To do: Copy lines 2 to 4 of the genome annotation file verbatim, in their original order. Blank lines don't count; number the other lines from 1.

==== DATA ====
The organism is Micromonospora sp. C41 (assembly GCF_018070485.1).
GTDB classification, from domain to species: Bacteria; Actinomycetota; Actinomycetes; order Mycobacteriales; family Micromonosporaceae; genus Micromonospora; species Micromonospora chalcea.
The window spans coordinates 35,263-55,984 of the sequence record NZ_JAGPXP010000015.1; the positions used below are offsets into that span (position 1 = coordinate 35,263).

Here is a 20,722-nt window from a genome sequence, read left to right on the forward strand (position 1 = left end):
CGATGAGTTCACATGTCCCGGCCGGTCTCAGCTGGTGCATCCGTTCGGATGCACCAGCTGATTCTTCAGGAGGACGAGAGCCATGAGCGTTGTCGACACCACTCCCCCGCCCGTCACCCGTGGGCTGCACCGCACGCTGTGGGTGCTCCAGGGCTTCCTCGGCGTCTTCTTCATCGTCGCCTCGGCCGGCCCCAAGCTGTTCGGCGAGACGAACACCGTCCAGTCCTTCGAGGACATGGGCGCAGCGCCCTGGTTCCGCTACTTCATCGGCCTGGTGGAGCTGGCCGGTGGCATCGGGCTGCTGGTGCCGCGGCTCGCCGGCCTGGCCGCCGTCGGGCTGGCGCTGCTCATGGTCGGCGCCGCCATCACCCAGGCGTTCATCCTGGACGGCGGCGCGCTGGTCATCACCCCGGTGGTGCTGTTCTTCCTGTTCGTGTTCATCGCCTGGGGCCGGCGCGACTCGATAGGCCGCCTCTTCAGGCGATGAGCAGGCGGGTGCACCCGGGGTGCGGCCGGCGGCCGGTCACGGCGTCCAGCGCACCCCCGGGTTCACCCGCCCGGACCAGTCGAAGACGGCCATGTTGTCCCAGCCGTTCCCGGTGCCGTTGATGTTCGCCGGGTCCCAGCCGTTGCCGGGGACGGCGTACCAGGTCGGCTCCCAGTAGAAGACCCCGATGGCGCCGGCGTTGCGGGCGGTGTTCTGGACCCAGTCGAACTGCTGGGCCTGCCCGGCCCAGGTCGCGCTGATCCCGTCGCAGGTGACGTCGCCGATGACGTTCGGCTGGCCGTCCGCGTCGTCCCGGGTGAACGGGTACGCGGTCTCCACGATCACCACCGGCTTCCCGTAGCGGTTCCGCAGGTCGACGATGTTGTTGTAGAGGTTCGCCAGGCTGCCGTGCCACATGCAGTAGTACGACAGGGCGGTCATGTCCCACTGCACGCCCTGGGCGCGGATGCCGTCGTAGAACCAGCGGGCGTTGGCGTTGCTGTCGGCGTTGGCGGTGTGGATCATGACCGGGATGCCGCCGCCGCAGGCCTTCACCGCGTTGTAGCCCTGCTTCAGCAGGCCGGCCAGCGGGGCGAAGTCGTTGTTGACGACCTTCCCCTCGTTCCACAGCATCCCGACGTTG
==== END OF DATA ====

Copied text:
GTDB classification, from domain to species: Bacteria; Actinomycetota; Actinomycetes; order Mycobacteriales; family Micromonosporaceae; genus Micromonospora; species Micromonospora chalcea.
The window spans coordinates 35,263-55,984 of the sequence record NZ_JAGPXP010000015.1; the positions used below are offsets into that span (position 1 = coordinate 35,263).

Here is a 20,722-nt window from a genome sequence, read left to right on the forward strand (position 1 = left end):